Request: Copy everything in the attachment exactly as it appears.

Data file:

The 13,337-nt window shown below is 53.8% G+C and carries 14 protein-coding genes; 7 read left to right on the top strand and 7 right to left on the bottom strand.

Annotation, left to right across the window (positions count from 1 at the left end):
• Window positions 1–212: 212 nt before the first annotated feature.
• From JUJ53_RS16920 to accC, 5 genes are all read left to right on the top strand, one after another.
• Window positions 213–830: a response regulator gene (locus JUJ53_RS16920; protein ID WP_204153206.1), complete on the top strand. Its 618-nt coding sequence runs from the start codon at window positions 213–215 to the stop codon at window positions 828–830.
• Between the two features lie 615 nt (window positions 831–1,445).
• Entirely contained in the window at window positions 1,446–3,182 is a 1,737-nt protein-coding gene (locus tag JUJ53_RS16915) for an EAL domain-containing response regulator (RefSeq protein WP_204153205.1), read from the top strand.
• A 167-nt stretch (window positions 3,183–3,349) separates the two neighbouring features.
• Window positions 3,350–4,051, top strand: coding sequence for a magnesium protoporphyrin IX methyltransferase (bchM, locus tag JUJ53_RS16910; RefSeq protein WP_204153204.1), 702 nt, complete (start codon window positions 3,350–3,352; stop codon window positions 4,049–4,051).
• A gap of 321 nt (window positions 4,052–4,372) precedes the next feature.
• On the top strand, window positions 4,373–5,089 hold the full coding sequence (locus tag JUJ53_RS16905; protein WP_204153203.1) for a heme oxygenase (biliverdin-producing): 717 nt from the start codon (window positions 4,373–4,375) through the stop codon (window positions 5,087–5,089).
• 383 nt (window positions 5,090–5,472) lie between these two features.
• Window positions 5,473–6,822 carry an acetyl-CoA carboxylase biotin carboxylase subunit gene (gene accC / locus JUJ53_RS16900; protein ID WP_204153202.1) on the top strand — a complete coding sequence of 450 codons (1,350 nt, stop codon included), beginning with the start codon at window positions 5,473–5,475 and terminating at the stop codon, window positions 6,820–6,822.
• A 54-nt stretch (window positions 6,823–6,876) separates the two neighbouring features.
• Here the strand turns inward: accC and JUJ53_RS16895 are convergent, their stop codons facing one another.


The 13,337-nt window shown below is 53.8% G+C and carries 14 protein-coding genes; 7 read left to right on the top strand and 7 right to left on the bottom strand.

Annotation, left to right across the window (positions count from 1 at the left end):
• Window positions 1–212: 212 nt before the first annotated feature.
• From JUJ53_RS16920 to accC, 5 genes are all read left to right on the top strand, one after another.
• Window positions 213–830: a response regulator gene (locus JUJ53_RS16920; protein ID WP_204153206.1), complete on the top strand. Its 618-nt coding sequence runs from the start codon at window positions 213–215 to the stop codon at window positions 828–830.
• Between the two features lie 615 nt (window positions 831–1,445).
• Entirely contained in the window at window positions 1,446–3,182 is a 1,737-nt protein-coding gene (locus tag JUJ53_RS16915) for an EAL domain-containing response regulator (RefSeq protein WP_204153205.1), read from the top strand.
• A 167-nt stretch (window positions 3,183–3,349) separates the two neighbouring features.
• Window positions 3,350–4,051, top strand: coding sequence for a magnesium protoporphyrin IX methyltransferase (bchM, locus tag JUJ53_RS16910; RefSeq protein WP_204153204.1), 702 nt, complete (start codon window positions 3,350–3,352; stop codon window positions 4,049–4,051).
• A gap of 321 nt (window positions 4,052–4,372) precedes the next feature.
• On the top strand, window positions 4,373–5,089 hold the full coding sequence (locus tag JUJ53_RS16905; protein WP_204153203.1) for a heme oxygenase (biliverdin-producing): 717 nt from the start codon (window positions 4,373–4,375) through the stop codon (window positions 5,087–5,089).
• 383 nt (window positions 5,090–5,472) lie between these two features.
• Window positions 5,473–6,822 carry an acetyl-CoA carboxylase biotin carboxylase subunit gene (gene accC / locus JUJ53_RS16900; protein ID WP_204153202.1) on the top strand — a complete coding sequence of 450 codons (1,350 nt, stop codon included), beginning with the start codon at window positions 5,473–5,475 and terminating at the stop codon, window positions 6,820–6,822.
• A 54-nt stretch (window positions 6,823–6,876) separates the two neighbouring features.
• Here the strand turns inward: accC and JUJ53_RS16895 are convergent, their stop codons facing one another.